A location survey is a professional drawing showing the boundaries of the property you are purchasing. It will be required for closing unless you are purchasing a condominium or other home that does not include property. If there is any question about property lines, however, you may want to order a stake survey (where a surveyor actually comes to the property, measures, and sets stakes around the perimeter) prior to the closing. This is expensive, but it will be worth it to avoid problems later.
If a survey is required, it will be drawn by a licensed engineer and will depict the property boundaries, the location of the residence and any other improvements on the property, and the existence of any easements. (An easement grants someone else the right to use your land. Public utilities may require easements, for example, or your neighbor may have an easement on your property if his/her property would otherwise be inaccessible.)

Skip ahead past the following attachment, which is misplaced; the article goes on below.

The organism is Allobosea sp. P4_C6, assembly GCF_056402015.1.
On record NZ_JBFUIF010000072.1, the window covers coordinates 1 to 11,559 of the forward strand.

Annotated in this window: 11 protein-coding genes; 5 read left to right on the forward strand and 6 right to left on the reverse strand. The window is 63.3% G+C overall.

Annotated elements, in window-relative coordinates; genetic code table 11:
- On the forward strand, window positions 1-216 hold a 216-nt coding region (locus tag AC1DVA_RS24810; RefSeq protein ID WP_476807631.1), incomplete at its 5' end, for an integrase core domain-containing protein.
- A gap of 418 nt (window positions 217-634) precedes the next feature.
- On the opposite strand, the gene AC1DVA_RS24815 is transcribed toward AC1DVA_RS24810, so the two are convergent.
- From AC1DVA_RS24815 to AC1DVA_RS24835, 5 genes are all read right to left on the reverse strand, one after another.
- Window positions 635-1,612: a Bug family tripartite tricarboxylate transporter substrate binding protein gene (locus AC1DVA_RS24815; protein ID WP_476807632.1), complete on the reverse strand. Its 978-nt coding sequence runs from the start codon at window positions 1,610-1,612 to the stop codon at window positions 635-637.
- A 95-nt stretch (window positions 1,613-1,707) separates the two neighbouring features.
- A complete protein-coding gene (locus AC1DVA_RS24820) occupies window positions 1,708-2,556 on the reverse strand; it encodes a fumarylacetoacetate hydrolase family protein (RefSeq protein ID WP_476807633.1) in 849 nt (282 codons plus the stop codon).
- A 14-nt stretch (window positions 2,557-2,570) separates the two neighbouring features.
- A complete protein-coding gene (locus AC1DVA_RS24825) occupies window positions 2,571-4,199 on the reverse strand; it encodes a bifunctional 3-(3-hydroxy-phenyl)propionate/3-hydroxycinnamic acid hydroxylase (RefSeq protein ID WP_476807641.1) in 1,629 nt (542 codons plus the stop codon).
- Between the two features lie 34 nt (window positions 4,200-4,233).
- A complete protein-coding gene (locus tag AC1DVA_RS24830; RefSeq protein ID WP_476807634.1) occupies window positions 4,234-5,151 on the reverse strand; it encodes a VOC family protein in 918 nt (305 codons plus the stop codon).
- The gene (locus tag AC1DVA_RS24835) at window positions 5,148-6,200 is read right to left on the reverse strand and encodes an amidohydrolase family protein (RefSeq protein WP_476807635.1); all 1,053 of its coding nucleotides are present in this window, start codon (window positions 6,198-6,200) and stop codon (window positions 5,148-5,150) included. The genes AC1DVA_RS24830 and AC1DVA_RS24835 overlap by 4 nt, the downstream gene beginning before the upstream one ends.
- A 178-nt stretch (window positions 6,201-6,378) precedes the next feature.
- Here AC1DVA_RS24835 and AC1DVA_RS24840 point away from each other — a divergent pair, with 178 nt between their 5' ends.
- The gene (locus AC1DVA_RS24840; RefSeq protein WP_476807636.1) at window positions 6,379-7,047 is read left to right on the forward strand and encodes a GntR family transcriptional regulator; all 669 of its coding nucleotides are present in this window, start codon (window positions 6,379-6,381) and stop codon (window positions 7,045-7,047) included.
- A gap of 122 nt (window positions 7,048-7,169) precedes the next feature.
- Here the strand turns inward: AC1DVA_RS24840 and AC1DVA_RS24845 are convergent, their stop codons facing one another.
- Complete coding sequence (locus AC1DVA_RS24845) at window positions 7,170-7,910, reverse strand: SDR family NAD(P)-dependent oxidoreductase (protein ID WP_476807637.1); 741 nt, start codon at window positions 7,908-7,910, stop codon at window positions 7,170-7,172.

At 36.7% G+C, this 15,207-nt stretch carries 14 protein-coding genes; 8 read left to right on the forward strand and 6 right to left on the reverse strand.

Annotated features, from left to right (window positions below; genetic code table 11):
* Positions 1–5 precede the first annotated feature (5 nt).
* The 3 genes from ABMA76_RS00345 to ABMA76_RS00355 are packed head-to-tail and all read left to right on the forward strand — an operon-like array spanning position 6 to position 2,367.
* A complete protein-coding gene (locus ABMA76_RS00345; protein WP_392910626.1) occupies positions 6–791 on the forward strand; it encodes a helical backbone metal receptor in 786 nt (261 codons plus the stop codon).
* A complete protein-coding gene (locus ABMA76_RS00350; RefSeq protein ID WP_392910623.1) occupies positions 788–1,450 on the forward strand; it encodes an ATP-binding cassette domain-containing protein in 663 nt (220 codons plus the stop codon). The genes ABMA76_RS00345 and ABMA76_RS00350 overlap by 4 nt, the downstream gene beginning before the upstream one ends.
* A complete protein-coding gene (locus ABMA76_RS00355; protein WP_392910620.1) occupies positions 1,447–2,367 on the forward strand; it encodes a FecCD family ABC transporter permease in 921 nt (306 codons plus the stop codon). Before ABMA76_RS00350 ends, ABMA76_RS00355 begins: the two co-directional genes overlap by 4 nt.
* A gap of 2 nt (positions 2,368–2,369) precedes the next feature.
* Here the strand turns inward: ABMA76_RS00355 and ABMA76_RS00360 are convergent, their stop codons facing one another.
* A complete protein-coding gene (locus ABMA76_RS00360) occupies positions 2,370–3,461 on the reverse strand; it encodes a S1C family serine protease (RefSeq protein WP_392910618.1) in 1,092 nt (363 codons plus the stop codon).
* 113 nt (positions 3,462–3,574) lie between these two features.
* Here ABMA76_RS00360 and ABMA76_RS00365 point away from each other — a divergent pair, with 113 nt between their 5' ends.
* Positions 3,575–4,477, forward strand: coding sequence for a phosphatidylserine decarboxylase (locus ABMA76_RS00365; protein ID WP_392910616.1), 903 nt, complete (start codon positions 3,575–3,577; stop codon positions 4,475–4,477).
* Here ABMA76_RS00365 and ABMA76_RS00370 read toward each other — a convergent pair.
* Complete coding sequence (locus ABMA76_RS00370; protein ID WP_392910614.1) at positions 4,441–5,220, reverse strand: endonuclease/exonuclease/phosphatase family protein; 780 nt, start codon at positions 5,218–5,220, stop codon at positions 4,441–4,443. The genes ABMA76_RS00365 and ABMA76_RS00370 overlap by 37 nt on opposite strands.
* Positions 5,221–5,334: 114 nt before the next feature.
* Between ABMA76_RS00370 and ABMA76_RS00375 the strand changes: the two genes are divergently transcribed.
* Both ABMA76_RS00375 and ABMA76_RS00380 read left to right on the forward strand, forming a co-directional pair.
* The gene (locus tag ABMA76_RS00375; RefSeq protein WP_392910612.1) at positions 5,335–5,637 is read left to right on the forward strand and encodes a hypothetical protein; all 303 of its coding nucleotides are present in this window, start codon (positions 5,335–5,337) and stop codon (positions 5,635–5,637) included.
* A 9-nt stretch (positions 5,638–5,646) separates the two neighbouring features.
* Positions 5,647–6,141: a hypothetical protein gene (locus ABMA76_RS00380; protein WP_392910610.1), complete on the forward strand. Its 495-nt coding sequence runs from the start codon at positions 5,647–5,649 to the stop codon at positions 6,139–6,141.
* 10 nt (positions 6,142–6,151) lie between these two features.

Use the survey to be certain that you are buying all of the land you think you are buying. Look for shared or encroaching driveways and fences. With new construction, make sure that your home does not violate zoning restrictions such as set-back lines (the distance required between your home and your property boundaries).